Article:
AJ Dillon spearheads an overall fine showing for the Packers' ground game
GREEN BAY - The moment AJ Dillon arrived at Lambeau Field in overalls — and nothing else — it was clear how this game was going to unfold.
His teammate, Davante Adams, didn’t see Dillon before jerseys were donned, and didn’t quite believe it when told.
“That's pretty hilarious; but what do we mean just overalls?" Adams asked. "Like nothing on underneath it?”
No, Davante, nothing else.
“That’s a pretty risky maneuver,” Adams said, “but when you can go run people over and just kind of bulldoze your way into the end zone a couple of times, then you can do what you want, so he might as well wear that every game at this point.”
And that’s exactly what Dillon did, as he and Aaron Jones helped a balanced Green Bay Packers attack rout the Minnesota Vikings 37-10 and clinch the No. 1 seed in the NFC playoffs. The power comes not in the overalls, though, but in the sheer gall to sport the outfit in temperatures that hovered around 14 degrees at the time. The message from Dillon, and subsequently his ground-game teammate Jones, was clear: This is going to be our game.
Then, the duo delivered.
Jones picked up 76 yards on eight rushes, Dillon added two 63 yards and two touchdowns with 24 touches and the Packers racked up 174 yards total on the ground on a day that quarterback Aaron Rodgers described as “a Green Bay weather game, finally.”
More:How do you think the Green Bay Packers played against the Minnesota Vikings? Vote in our ratings.
The Packers employed a balanced attack, as Rodgers went 29-for-38 for 288 yards and two touchdowns. But they also leaned heavily on their stout backs. Overall, the Packers' rushing attack averaged 5.4 yards per rush and picked up 11 first downs.
The Vikings' defense ranks in the bottom tier of rushing defenses in the league, allowing an average of 133.3 yards per game, but that number was skewed by two performances against the Baltimore Ravens (247 yards) and the San Francisco 49ers (208 yards). Mike Zimmer’s team has held eight opponents to 110 yards or less this season. Between Jones and Dillon, the duo put up 139 yards.
With Jones, as is often the case, the Packers relied on speed. He averaged 9.5 yards per carry and added 30 yards receiving, albeit with some of the latter coming on pitch sweeps. Jones took advantage of the edges and at one point was the playmaker on four plays in a row; a 27-yard pickup around left end, a sweep that featured Dillon as lead blocker, a rush and a one-handed grab on a low throw.
The Packers pounded the ball with Dillon, running him 14 times, primarily in short-yardage situations. On their seven-play, 37-yard opening drive in the second half, Dillon was featured five times for 25 yards. He capped the performance with a touchdown that saw him push the pile and demand entrance to the end zone.
In the fourth quarter, seeking an insurance touchdown after the Vikings had bit into the Packers' lead, Dillon did it again. He willed his way in from 7 yards out and did a Lambeau Leap into the elated crowd.
More:The Packers pretty much locked this one up when the Vikings lost QB Kirk Cousins to the COVID-19 list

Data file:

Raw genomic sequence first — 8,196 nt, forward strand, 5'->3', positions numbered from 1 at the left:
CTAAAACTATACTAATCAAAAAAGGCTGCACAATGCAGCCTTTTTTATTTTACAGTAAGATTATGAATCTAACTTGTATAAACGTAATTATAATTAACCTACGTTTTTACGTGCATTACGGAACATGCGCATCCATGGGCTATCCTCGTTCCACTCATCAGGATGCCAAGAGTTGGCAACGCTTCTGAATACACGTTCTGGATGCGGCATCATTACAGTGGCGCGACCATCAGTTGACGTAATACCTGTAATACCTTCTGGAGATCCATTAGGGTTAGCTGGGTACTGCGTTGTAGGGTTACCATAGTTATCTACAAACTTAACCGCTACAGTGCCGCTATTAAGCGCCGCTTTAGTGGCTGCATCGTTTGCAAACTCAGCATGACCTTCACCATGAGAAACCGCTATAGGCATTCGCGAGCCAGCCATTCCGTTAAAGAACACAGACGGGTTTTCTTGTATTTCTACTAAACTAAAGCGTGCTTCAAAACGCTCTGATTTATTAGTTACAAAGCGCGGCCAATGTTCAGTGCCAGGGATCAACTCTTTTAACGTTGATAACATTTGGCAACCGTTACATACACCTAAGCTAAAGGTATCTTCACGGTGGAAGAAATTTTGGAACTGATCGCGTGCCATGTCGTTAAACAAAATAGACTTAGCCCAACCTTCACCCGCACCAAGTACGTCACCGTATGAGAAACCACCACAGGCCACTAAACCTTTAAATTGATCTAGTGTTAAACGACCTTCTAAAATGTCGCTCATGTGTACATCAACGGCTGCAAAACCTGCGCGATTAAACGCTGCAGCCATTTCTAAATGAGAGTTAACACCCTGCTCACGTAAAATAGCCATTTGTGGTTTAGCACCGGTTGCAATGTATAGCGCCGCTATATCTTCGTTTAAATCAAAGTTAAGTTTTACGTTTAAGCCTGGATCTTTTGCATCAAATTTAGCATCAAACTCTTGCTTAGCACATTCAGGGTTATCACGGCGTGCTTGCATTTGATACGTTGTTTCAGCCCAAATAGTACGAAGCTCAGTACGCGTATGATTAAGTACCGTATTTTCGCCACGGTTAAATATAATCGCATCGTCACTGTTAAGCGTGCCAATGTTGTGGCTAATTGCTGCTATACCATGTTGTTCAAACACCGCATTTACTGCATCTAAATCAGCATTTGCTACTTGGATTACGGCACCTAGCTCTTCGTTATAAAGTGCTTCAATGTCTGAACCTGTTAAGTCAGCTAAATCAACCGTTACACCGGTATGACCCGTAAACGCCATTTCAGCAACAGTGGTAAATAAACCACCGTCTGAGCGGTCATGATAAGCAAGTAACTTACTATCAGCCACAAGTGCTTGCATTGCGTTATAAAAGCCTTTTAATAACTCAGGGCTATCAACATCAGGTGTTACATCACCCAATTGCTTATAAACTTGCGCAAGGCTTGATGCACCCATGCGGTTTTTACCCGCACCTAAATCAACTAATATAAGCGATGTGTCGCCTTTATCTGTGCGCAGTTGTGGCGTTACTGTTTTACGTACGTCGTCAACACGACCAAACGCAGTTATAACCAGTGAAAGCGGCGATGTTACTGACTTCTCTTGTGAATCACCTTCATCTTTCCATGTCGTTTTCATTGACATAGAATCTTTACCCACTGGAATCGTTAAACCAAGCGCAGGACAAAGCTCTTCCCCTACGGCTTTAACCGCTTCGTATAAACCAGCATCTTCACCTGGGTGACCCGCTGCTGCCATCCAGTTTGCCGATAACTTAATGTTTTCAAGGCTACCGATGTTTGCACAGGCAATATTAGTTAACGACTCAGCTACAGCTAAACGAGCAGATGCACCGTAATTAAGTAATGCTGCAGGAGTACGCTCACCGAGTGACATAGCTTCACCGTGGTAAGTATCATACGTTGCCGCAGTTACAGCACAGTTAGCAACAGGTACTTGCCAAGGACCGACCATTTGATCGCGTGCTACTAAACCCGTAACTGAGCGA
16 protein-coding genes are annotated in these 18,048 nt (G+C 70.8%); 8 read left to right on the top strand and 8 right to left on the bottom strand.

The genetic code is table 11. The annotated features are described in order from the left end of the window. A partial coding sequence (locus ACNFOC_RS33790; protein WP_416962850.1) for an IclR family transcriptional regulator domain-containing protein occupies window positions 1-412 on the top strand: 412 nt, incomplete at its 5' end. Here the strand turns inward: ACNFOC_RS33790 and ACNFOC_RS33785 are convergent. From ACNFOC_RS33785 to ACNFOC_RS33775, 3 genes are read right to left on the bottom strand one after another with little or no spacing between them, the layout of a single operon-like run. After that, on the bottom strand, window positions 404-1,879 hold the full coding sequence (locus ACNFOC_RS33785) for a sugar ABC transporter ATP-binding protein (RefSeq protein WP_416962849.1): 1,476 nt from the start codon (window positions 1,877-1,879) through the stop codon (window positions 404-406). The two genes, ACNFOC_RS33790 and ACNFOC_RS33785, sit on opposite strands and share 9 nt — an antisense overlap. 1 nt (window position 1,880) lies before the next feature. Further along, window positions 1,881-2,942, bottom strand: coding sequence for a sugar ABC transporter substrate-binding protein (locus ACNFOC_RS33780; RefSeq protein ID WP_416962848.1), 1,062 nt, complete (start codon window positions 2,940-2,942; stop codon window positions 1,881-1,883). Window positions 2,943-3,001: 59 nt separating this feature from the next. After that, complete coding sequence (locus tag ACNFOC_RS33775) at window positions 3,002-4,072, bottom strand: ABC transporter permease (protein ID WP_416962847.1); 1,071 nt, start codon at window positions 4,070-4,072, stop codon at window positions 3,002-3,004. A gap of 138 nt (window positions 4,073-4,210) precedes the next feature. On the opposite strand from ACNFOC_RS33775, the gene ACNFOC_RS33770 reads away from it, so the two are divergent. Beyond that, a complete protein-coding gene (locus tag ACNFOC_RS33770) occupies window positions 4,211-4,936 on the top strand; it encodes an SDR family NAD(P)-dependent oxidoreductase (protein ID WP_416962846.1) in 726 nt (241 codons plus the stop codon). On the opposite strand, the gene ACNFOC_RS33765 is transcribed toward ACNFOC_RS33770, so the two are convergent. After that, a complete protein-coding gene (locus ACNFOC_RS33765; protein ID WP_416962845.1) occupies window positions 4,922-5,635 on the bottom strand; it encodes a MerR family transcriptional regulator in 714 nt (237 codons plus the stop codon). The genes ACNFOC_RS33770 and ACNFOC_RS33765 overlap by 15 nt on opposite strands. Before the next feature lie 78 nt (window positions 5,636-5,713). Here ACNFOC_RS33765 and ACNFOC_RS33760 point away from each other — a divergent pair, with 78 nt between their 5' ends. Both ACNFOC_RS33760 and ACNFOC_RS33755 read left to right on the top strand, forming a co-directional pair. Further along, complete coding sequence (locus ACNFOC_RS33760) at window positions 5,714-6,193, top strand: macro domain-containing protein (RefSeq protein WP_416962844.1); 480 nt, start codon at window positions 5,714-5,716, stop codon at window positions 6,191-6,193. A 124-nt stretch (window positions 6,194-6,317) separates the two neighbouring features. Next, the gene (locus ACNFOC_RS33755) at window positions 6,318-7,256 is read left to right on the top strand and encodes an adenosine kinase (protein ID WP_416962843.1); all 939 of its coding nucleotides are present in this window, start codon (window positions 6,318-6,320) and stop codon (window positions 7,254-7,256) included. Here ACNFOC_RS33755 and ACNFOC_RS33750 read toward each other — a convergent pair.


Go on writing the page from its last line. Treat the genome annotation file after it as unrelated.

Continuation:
——Jones' speed and outside ability counter Dillon’s power up the middle. Sunday night against the Vikings was a perfect picture of that balance, which has led to both backs going over 1,000 scrimmage yards this season. It’s only the fourth time in franchise history such a mark has been reached and the first time since 1980.
“That’s something we talked about in the offseason, joking around like, ‘Hey, 59 yards a game to get 1,000 yards,’ and we were like, ‘Why don’t we both do it?’” Dillon said. “That’s obviously a lot of hard work and grinding together and it’s really cool to do that with somebody I’m so close with … to do that with him in tandem is a really important accomplishment for myself, that we’re together on it.”
Packers coach Matt LaFleur sees not only what Dillon and Jones did on the ground as special, but also what they allowed the Packers to do overall in picking up 481 total offensive yards, their most of the season.
"I think you saw it throughout the course of the game, but certainly on a couple of those touchdown runs that AJ had just our guys up front, number one pushing the pile. And then AJ just being the load that he is, but you know, Aaron Jones as well, getting loose in the open field, having a couple of explosive plays,” LaFleur said.
“But what's so great about these guys is No. 1, they're selfless and they bust their butt and whether it's in the run game, doing their job in the pass game and protection, whether it's coming out of the backfield, making key receptions that they've done all season long, and also just straining for the other guys.”
After the clock ticked down and the game was decided, Dillon returned to what was left of the crowd, once again in the overalls. He signed autographs, took pictures and reveled on the home field his team had just locked up for the playoffs. By then, the temperature had dipped into single digits.
None of it fazed Dillon. This is the kind of night he was drafted for, the kind of night he and Jones were meant to bring to this franchise. As the Packers head into the playoffs, knowing the Super Bowl will come through Green Bay, they do so with a rushing duo built to carry them all the way.